And, speaking of strange, (ooh, what a segway) I had a strange few days at work a few weeks ago. I haven’t written anything about it because we have been having so many holidays that there was so much else to write about and very little time to do it. It is a minor story in this little life of mine, however it seems to be haunting me a bit. It all started when one of the German guys at work got sick and couldn’t work on a really fun project making a Bimah (Stage) for a Synagogue in a town near Jennin called Magan Shaul. The Bemah was a gift to them and had to be done before Yom Kippur so, at the time, we were in a real time crunch to get it done. The job fell to me and with a little help; the African Mahogany Bimah was delivered on time and looked beautiful.

But I am getting ahead of myself. About two days before we needed to be finished with the Bemah a hushed little meeting occurred first thing in the morning. An apprentice that was working with me stopped and looked at the little meeting going on at the next bench over and told me something big had happened. This is a very unusual thing in the miphal (factory) and he waited to see if he could find out what it was. We didn’t actually find out what had occurred until after the morning break. There had been a terrible tragedy the night before and a 5 year old girl had died. She was very sick and evidently asphyxiated on her own vomit. I was very shocked, as was everyone in the nagariah and a weird thing about it is that because it is a self sufficient kibbutz, another coworker needed to spend that day building a little coffin for her out of the same materials that we use to make kitchens out of. He spent all day, in a dark corner, building this little white melamine box to bury the little girl in and then, one of her uncles, another nagar (carpenter) that builds roofing systems, came and hoisted the coffin on his back and left with it.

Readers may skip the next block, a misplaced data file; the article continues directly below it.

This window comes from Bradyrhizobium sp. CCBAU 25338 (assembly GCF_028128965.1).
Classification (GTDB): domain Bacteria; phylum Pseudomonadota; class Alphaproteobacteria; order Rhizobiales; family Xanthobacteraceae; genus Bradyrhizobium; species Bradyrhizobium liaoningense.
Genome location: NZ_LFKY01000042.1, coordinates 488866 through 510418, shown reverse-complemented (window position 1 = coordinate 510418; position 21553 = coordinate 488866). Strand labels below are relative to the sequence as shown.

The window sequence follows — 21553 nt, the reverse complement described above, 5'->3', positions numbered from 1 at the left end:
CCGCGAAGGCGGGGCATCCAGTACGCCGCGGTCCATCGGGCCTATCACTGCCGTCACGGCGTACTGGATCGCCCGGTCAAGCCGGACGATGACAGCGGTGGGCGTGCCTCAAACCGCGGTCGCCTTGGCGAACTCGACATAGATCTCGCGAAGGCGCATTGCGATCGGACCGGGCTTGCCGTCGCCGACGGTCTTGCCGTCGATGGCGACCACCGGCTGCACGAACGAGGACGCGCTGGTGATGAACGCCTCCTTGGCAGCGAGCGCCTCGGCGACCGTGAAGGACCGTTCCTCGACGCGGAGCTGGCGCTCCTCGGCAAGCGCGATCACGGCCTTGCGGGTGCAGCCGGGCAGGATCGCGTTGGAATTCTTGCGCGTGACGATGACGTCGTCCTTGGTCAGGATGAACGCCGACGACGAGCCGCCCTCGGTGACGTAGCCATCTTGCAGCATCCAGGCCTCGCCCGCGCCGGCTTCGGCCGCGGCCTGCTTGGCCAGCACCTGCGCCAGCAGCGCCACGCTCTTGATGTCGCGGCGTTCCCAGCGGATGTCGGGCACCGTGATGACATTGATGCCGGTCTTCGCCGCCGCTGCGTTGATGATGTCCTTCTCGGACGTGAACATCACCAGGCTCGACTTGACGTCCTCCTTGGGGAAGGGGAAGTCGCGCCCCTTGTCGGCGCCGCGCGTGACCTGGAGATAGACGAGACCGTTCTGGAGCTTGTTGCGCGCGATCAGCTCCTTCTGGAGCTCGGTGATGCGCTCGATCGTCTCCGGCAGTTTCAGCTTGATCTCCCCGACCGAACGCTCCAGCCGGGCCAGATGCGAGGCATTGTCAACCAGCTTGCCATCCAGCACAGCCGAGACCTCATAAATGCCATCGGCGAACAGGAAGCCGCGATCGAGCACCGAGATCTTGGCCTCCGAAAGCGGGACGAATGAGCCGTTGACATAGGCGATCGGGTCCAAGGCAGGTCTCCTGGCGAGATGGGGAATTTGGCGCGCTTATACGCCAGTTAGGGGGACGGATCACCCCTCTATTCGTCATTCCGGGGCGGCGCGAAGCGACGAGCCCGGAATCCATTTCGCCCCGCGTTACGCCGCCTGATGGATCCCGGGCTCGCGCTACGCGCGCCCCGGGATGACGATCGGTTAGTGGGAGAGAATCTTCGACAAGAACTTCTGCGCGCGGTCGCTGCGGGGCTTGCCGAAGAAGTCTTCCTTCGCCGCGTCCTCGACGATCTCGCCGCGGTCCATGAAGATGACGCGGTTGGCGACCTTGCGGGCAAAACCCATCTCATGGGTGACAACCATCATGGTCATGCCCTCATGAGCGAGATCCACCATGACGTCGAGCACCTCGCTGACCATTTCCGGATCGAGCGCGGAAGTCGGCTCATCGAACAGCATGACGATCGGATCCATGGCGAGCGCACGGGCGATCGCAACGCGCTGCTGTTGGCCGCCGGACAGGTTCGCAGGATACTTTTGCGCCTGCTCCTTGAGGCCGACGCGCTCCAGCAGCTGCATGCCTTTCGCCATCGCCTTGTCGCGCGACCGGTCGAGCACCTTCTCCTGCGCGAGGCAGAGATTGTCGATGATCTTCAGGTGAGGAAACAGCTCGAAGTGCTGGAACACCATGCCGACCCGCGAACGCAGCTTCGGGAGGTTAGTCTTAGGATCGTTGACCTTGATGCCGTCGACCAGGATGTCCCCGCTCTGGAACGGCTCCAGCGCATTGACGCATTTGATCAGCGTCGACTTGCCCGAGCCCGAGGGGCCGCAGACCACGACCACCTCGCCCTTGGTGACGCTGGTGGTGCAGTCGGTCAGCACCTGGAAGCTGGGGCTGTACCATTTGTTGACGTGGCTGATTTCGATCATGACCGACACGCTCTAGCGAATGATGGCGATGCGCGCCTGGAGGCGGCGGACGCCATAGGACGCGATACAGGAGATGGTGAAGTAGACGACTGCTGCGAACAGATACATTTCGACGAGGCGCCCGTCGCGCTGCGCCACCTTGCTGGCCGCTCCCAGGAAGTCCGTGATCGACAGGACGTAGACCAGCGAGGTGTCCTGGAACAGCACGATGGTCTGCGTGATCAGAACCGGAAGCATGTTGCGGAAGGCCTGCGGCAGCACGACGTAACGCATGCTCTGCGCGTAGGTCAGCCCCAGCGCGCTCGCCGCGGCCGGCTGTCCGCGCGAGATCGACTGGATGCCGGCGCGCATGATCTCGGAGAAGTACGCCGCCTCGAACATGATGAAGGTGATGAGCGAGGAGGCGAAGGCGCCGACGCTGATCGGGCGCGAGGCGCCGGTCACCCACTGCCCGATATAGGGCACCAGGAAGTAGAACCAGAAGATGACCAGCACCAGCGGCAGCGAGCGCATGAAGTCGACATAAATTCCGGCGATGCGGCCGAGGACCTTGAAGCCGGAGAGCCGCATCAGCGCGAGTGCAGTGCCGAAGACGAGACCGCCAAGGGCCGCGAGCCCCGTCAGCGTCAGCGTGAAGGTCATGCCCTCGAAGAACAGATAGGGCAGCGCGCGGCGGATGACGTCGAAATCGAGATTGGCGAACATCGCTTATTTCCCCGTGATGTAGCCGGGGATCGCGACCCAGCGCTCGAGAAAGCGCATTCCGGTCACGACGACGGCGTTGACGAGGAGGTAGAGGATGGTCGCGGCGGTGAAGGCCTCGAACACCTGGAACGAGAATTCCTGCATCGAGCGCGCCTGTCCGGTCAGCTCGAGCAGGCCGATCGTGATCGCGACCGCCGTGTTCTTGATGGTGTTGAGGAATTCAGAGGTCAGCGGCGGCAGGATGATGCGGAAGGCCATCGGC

Nobody talked about what happened for the next week. It was just like it didn’t happen at all, on the surface. The nagar that had hurt his knee eventually came back and I asked him about his knee. His answer was enlightening, in more ways than one, to say the least. I asked him what the doctor had said and he told me that he doesn’t go to the doctor if he can help it. He only prays to heal himself. Somehow, I also found out that this same nagar is another uncle of the little girl that died. I asked around in my Hebrew speaking community here in Zichron and found out that there is also an ongoing investigation into the death of this little girl. In the mean time, the uncle with the knee trouble left work again and when I ask about him, I get a lot of I don’t knows. Crazy… what a world. What a wild ride… I never met the little girl, but maybe I saw her once or twice. Who knows? I don’t really know how to feel about it. I feel bad for her, her family, and her community, but it is conflicting for me. I guess, at the end of the day, I just…lo yodea… ma la’asote…

Shavua Tov Kulam.